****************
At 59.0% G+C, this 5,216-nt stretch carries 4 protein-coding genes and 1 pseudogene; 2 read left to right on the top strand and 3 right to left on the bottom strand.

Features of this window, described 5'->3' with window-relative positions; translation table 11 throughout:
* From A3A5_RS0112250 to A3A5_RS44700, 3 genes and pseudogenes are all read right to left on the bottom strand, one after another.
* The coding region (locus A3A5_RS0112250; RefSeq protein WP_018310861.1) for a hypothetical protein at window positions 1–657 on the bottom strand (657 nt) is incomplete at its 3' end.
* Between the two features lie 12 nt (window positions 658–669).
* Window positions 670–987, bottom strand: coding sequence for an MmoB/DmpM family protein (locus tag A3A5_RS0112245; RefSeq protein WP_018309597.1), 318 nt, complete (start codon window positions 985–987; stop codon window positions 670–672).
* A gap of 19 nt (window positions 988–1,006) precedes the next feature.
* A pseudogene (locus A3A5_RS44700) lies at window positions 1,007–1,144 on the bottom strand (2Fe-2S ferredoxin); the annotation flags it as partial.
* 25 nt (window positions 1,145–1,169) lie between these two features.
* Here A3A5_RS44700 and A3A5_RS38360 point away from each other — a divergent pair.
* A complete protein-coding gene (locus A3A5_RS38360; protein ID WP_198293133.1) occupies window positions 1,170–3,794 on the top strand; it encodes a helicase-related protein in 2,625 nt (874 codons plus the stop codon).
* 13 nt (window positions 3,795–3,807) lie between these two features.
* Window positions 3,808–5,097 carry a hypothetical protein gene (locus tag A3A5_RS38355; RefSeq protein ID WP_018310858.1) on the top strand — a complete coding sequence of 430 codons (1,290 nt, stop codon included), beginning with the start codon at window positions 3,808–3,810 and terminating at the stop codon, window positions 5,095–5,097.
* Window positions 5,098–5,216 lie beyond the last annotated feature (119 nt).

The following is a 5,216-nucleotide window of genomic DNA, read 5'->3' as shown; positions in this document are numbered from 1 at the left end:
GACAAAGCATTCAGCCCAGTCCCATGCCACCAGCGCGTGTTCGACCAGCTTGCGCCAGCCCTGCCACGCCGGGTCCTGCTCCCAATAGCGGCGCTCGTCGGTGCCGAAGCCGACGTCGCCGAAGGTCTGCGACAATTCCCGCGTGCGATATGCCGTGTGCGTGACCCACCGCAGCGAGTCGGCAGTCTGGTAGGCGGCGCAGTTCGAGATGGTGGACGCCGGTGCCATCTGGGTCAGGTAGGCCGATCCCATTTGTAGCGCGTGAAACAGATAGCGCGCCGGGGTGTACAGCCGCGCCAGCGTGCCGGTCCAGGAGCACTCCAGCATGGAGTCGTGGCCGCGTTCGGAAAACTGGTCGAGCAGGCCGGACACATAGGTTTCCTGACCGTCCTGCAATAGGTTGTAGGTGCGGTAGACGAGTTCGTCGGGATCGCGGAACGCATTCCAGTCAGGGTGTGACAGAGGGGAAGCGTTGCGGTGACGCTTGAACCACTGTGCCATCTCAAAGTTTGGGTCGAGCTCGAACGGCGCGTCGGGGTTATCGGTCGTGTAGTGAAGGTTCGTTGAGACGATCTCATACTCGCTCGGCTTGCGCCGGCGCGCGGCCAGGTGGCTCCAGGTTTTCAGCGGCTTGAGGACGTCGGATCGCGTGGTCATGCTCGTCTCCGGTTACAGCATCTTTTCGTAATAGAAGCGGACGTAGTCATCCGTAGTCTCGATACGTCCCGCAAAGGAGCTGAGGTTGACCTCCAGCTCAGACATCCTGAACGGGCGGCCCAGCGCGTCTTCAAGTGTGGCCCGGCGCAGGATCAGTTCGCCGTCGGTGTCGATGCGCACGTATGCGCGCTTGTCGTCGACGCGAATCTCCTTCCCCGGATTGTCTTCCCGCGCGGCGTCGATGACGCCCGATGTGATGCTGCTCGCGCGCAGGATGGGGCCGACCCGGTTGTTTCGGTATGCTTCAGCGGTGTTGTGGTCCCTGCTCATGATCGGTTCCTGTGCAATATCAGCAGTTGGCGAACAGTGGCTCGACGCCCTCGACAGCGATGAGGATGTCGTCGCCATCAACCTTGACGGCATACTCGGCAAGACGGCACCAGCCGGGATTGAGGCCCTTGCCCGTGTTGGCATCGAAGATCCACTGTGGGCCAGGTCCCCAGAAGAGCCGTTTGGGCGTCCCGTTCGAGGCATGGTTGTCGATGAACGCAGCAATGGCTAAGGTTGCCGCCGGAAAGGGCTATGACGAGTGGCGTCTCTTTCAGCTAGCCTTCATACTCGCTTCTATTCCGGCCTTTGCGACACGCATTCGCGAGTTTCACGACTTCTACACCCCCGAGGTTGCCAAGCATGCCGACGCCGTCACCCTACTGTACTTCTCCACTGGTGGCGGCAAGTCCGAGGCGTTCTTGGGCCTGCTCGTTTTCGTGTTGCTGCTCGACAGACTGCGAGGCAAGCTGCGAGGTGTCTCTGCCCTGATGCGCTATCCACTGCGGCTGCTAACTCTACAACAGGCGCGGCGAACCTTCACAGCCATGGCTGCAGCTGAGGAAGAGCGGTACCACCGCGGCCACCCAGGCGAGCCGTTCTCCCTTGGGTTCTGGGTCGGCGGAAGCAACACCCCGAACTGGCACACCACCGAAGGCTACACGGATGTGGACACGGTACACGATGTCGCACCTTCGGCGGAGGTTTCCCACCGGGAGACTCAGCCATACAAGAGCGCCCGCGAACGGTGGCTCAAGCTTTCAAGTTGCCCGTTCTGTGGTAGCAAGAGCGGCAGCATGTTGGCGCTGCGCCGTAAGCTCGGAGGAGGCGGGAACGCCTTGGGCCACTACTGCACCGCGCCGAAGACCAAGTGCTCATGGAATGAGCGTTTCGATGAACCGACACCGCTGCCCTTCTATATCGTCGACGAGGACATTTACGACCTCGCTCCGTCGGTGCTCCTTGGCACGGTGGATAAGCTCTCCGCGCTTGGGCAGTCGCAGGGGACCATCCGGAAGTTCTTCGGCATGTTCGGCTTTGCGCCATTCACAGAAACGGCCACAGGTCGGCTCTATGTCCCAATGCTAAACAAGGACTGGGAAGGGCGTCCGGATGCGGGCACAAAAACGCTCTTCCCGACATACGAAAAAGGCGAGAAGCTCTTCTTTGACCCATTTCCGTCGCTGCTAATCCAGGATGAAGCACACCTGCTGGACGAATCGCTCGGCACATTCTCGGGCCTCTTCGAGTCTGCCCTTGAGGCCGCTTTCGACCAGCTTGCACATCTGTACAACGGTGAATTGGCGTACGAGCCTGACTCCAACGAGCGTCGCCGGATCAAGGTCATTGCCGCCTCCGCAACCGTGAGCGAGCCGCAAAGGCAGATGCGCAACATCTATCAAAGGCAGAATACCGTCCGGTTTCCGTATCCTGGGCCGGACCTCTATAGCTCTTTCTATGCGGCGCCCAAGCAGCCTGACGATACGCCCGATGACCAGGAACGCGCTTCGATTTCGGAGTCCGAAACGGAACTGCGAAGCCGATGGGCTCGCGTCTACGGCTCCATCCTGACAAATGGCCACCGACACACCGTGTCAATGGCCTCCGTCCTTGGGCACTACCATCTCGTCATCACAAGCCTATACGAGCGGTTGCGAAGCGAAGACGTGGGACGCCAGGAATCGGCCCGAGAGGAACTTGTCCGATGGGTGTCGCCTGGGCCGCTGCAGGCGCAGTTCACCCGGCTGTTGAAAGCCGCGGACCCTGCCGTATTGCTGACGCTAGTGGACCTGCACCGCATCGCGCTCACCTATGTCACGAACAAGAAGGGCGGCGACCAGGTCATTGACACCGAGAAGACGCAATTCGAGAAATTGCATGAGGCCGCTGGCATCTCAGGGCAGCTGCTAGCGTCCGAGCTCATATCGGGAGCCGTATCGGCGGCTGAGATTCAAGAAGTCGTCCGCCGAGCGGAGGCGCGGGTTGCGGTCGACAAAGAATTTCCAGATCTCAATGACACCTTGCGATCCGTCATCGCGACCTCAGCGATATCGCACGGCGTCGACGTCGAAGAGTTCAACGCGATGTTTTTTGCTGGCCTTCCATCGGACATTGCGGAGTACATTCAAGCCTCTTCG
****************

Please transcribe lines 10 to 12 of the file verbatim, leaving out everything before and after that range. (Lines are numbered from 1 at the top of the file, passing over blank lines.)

* Here A3A5_RS44700 and A3A5_RS38360 point away from each other — a divergent pair.
* A complete protein-coding gene (locus A3A5_RS38360; protein ID WP_198293133.1) occupies window positions 1,170–3,794 on the top strand; it encodes a helicase-related protein in 2,625 nt (874 codons plus the stop codon).
* 13 nt (window positions 3,795–3,807) lie between these two features.